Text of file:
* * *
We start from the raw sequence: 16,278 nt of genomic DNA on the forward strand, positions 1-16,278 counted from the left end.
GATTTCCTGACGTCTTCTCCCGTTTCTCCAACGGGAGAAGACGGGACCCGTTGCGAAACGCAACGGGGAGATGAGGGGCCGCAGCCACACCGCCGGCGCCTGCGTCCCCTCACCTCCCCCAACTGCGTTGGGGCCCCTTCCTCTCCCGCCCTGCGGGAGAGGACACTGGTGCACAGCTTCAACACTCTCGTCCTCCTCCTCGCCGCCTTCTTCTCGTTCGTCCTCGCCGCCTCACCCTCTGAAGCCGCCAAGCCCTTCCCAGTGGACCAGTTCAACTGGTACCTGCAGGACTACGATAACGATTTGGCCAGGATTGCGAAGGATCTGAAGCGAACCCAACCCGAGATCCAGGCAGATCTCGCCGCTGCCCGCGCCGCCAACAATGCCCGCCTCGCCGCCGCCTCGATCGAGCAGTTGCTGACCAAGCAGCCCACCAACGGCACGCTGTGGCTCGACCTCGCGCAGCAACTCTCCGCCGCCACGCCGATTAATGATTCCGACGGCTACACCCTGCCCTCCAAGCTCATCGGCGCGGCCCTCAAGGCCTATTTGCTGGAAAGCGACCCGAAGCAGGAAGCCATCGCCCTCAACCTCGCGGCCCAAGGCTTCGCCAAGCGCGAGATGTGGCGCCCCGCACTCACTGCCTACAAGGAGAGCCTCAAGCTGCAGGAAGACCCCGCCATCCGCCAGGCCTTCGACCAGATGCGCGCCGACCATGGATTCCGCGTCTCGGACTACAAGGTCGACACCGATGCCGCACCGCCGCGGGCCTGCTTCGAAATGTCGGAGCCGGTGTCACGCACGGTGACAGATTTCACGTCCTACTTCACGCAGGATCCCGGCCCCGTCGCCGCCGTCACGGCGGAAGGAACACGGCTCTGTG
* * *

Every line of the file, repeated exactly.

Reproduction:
We start from the raw sequence: 16,278 nt of genomic DNA on the forward strand, positions 1-16,278 counted from the left end.
GATTTCCTGACGTCTTCTCCCGTTTCTCCAACGGGAGAAGACGGGACCCGTTGCGAAACGCAACGGGGAGATGAGGGGCCGCAGCCACACCGCCGGCGCCTGCGTCCCCTCACCTCCCCCAACTGCGTTGGGGCCCCTTCCTCTCCCGCCCTGCGGGAGAGGACACTGGTGCACAGCTTCAACACTCTCGTCCTCCTCCTCGCCGCCTTCTTCTCGTTCGTCCTCGCCGCCTCACCCTCTGAAGCCGCCAAGCCCTTCCCAGTGGACCAGTTCAACTGGTACCTGCAGGACTACGATAACGATTTGGCCAGGATTGCGAAGGATCTGAAGCGAACCCAACCCGAGATCCAGGCAGATCTCGCCGCTGCCCGCGCCGCCAACAATGCCCGCCTCGCCGCCGCCTCGATCGAGCAGTTGCTGACCAAGCAGCCCACCAACGGCACGCTGTGGCTCGACCTCGCGCAGCAACTCTCCGCCGCCACGCCGATTAATGATTCCGACGGCTACACCCTGCCCTCCAAGCTCATCGGCGCGGCCCTCAAGGCCTATTTGCTGGAAAGCGACCCGAAGCAGGAAGCCATCGCCCTCAACCTCGCGGCCCAAGGCTTCGCCAAGCGCGAGATGTGGCGCCCCGCACTCACTGCCTACAAGGAGAGCCTCAAGCTGCAGGAAGACCCCGCCATCCGCCAGGCCTTCGACCAGATGCGCGCCGACCATGGATTCCGCGTCTCGGACTACAAGGTCGACACCGATGCCGCACCGCCGCGGGCCTGCTTCGAAATGTCGGAGCCGGTGTCACGCACGGTGACAGATTTCACGTCCTACTTCACGCAGGATCCCGGCCCCGTCGCCGCCGTCACGGCGGAAGGAACACGGCTCTGTG